is a ring map, we know that if

is distinguished, then

is also distinguished.

A distinguished element can be thought of as a "deformation" of .

- (crystalline cohomology) . Then is distinguished as . In fact, is distinguished in any -ring .
- (-de Rham cohomology) (). Then is distinguished. In fact, consider the map . This a -map. Moreover, is a unit if and only if is a unit (as is topologically nilpotent). Now , so is a unit, hence is a unit. The intuition here is that specializing to allows one check to an element is distinguished more easily.
- (Breuil-Kisin cohomology) (). Then is distinguished. One can check this using the specialization . (here is even "smaller" than as contracts ).
- (-cohomology) -adic completion of (). Then is distinguished (from b)).

In all these examples we know how to deform the de Rham cohomology from to , but the constructions are different (at least three constructions). Our goal is to uniforms these different constructions.

Let

be a distinguished element in a

-ring. Assume

. Then

is also distinguished for any unit

.

Notice that

the first and third terms are in

(as

and

are), and the second term is a unit (as

is distinguished), we know that

is also a unit.

¡õ
(Irreducibility)
Assume

is distinguished. Assume

. Then

is distinguished and

is unit. (In particular, in a

-ring there can not be a square root of

).

Notice

Again the first and third terms are in

. So the second term

is a unit, and hence

is a unit and

is distinguished.

¡õ
Assume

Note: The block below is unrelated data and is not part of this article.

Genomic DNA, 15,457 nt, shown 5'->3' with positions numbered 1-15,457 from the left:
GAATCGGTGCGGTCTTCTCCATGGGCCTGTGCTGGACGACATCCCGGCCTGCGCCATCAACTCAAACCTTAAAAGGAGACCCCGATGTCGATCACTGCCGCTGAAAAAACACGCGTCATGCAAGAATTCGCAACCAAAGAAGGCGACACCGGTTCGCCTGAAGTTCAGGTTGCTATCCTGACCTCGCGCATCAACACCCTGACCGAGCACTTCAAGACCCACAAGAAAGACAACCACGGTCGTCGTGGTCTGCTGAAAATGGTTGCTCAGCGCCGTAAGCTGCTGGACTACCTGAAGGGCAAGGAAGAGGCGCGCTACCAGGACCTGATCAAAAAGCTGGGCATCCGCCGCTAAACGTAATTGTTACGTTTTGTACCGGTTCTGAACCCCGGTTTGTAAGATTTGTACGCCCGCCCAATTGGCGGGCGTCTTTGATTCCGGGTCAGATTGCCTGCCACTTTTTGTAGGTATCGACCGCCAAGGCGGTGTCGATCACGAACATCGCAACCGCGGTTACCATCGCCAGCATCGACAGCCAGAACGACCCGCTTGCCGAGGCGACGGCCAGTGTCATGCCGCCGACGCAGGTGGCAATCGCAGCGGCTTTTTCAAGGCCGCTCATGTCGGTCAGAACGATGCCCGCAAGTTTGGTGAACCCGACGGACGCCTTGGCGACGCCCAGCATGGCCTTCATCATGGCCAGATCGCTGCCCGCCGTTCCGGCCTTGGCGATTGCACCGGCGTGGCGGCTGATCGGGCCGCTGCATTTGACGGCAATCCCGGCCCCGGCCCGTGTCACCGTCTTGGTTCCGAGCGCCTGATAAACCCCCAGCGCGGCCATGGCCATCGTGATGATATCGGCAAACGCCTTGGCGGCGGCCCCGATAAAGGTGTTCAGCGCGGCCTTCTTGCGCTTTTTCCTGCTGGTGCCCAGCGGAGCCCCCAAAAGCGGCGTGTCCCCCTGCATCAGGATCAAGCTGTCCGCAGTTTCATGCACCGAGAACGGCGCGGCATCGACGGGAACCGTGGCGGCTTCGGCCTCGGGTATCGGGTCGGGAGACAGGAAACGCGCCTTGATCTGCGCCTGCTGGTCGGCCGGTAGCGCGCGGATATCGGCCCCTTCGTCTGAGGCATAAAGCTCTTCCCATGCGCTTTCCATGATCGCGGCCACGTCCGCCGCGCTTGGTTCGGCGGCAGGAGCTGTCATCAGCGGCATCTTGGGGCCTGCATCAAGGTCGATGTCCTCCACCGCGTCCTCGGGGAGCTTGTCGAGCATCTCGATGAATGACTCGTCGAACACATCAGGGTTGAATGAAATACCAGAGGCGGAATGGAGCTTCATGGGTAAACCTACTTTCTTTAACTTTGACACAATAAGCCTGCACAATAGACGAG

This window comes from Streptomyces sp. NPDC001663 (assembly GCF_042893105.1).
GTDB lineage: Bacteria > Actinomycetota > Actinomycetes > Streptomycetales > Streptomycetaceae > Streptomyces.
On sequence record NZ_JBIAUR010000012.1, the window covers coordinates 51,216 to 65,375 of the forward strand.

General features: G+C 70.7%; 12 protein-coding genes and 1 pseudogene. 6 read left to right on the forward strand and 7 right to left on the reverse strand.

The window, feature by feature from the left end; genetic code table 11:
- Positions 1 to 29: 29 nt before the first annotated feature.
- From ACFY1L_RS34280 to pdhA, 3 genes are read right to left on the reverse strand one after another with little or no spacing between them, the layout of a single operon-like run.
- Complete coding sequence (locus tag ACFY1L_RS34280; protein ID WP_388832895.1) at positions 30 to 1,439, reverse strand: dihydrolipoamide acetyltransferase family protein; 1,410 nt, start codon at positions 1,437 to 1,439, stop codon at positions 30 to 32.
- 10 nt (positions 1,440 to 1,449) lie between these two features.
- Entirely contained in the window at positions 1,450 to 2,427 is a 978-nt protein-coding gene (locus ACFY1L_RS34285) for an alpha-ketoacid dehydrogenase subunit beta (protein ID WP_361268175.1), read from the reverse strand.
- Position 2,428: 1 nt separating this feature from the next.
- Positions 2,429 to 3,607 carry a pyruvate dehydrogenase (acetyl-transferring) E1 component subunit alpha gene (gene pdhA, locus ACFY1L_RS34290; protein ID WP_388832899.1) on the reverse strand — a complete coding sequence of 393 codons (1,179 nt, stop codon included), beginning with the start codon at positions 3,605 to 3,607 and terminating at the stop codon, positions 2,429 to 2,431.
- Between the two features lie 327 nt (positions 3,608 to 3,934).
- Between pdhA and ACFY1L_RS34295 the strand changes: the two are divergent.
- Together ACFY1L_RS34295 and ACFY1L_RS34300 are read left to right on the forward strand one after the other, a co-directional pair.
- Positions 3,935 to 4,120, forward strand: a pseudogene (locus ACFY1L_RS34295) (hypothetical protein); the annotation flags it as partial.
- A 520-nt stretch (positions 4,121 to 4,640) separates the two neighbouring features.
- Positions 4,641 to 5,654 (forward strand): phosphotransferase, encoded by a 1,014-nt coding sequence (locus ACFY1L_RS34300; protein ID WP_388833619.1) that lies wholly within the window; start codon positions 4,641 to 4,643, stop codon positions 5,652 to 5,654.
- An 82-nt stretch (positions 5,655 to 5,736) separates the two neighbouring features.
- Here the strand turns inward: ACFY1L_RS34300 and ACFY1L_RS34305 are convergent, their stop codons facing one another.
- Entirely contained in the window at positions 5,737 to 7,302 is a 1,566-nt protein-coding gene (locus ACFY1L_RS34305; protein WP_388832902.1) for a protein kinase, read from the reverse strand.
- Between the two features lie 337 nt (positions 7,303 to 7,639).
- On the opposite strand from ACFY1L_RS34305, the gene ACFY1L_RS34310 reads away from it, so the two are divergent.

. Then

is distinguished if and only if

. In particular, the condition that

is distinguished only depends on the ideal

.

Notice

. So if

is distinguished, then

. Conversely, write

. We need to show that

is a unit. This is equivalent to that

is a unit in

, or equivalently

. We will proceed by contradiction. We may assume that

(after localizing along the locus where

is not a unit). Then

for some

. So

Notice that RHS is distinguished as

and so

is a unit. Thus the irreducibility lemma (Lemma

10) implies that

is distinguished, a contradiction.

¡õ
###
Digression: derived completions

A prism will be a -ring together with an ideal that is locally cut out by distinguished elements (but not necessarily globally). It is also more convenient to assume that it is "complete" along the ideal. We thus need a good notion of completion (for non-noetherian rings).

Let

and

. An

-complex

is

*derived -complete* if for any

,

is 0 in

(here

is the right derived functor of the inverse limit functor). This is equivalent to

where

acts on

by